(253e) Evaluation of the Microstructure of Semicrystalline Solid Dispersions

Authors: 
Zhu, Q., Purdue University
Taylor, L., Purdue University
Harris, M. T., Purdue University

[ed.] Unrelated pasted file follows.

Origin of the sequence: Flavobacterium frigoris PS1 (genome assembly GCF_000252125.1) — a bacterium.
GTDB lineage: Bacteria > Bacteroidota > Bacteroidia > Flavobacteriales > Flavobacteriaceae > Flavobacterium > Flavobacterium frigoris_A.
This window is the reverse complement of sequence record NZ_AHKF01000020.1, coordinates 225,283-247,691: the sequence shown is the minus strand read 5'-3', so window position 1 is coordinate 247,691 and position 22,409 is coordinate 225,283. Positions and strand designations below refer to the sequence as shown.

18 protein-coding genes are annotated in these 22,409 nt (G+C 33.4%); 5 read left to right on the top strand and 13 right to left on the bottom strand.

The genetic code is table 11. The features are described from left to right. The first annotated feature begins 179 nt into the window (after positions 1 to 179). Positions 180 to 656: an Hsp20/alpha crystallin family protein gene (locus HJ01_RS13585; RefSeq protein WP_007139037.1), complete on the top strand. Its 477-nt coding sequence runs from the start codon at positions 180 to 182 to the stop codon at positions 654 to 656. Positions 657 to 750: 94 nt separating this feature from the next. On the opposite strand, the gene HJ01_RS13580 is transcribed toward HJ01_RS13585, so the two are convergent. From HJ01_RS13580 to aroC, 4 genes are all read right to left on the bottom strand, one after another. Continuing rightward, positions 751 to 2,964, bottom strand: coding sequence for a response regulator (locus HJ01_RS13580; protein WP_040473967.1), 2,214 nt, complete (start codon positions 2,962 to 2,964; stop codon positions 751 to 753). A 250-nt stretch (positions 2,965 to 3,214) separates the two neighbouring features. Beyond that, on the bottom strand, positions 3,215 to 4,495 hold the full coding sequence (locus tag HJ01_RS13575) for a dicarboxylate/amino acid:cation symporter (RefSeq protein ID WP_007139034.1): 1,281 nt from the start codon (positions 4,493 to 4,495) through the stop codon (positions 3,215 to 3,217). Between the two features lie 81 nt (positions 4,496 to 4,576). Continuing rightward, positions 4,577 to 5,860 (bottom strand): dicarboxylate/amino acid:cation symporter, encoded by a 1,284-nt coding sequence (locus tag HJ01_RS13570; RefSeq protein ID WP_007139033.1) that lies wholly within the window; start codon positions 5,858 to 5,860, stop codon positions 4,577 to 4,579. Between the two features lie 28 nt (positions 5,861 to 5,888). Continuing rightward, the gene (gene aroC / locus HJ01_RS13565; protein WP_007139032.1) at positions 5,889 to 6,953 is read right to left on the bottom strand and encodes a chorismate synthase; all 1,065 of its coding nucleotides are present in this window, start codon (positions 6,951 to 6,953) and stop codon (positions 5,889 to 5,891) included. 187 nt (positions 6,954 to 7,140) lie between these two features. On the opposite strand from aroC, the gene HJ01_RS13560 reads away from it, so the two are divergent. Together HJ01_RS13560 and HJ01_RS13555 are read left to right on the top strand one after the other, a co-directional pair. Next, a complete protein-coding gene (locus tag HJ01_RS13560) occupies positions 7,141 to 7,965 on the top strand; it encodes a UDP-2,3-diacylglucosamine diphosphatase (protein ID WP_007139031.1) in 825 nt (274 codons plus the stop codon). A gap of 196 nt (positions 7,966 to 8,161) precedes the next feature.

As a result of an increase in the number of emerging therapies with dissolution limited bioavailability, formulation strategies such as solid dispersions[1] that enhance the rate of solubilization are of interest.[2-5] In this study, the microstructure of solid dispersions prepared with polyethylene glycol (PEG) and several model compounds with different physicochemical properties were evaluated using a variety of experimental techniques. Solid dispersions were prepared by fusion and evaluated using small angle X-ray scattering (SAXS), powder X-ray diffraction (PXRD) etc. SAXS results indicated that, aceclofenac and chlorpropamide solid dispersions favored the interlamellar aggregation of the drug in the PEG matrix. Optical microscopy did not show any evidence of interspherulitic accumulation for any of the model compounds. Haloperidol was highly crystalline in the dispersions, whereas evidence of amorphous material was found for the other model compounds. Results indicated that both the crystallization tendency of the drug and its solubility in amorphous regions of PEG played important roles in determining the aggregation mode and size range of the drug within the dispersion.

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